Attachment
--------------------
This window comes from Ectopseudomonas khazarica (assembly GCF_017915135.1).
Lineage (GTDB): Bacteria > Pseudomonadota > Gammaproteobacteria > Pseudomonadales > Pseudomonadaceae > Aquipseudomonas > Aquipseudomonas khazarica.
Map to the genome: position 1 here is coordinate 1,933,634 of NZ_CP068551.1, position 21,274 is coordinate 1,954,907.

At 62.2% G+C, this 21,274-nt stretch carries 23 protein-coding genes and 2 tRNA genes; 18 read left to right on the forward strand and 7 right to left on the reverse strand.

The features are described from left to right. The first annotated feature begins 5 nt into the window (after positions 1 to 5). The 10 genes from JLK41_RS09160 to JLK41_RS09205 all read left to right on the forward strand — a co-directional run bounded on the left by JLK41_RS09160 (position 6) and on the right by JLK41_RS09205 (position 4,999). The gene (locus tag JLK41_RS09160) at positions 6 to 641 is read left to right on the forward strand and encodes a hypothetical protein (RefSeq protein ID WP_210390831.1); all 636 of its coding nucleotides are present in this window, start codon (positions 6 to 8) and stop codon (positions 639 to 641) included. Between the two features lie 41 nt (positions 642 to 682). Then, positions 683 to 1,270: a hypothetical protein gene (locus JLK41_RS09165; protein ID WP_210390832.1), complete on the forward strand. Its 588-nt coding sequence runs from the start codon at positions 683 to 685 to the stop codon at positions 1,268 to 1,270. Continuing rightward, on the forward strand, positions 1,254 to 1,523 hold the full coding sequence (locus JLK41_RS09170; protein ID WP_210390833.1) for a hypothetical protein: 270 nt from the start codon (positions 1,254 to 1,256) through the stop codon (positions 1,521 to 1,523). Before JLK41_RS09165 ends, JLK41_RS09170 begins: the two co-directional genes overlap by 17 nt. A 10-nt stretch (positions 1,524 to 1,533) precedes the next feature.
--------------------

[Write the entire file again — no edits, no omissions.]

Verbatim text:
This window comes from Ectopseudomonas khazarica (assembly GCF_017915135.1).
Lineage (GTDB): Bacteria > Pseudomonadota > Gammaproteobacteria > Pseudomonadales > Pseudomonadaceae > Aquipseudomonas > Aquipseudomonas khazarica.
Map to the genome: position 1 here is coordinate 1,933,634 of NZ_CP068551.1, position 21,274 is coordinate 1,954,907.

At 62.2% G+C, this 21,274-nt stretch carries 23 protein-coding genes and 2 tRNA genes; 18 read left to right on the forward strand and 7 right to left on the reverse strand.

The features are described from left to right. The first annotated feature begins 5 nt into the window (after positions 1 to 5). The 10 genes from JLK41_RS09160 to JLK41_RS09205 all read left to right on the forward strand — a co-directional run bounded on the left by JLK41_RS09160 (position 6) and on the right by JLK41_RS09205 (position 4,999). The gene (locus tag JLK41_RS09160) at positions 6 to 641 is read left to right on the forward strand and encodes a hypothetical protein (RefSeq protein ID WP_210390831.1); all 636 of its coding nucleotides are present in this window, start codon (positions 6 to 8) and stop codon (positions 639 to 641) included. Between the two features lie 41 nt (positions 642 to 682). Then, positions 683 to 1,270: a hypothetical protein gene (locus JLK41_RS09165; protein ID WP_210390832.1), complete on the forward strand. Its 588-nt coding sequence runs from the start codon at positions 683 to 685 to the stop codon at positions 1,268 to 1,270. Continuing rightward, on the forward strand, positions 1,254 to 1,523 hold the full coding sequence (locus JLK41_RS09170; protein ID WP_210390833.1) for a hypothetical protein: 270 nt from the start codon (positions 1,254 to 1,256) through the stop codon (positions 1,521 to 1,523). Before JLK41_RS09165 ends, JLK41_RS09170 begins: the two co-directional genes overlap by 17 nt. A 10-nt stretch (positions 1,524 to 1,533) precedes the next feature.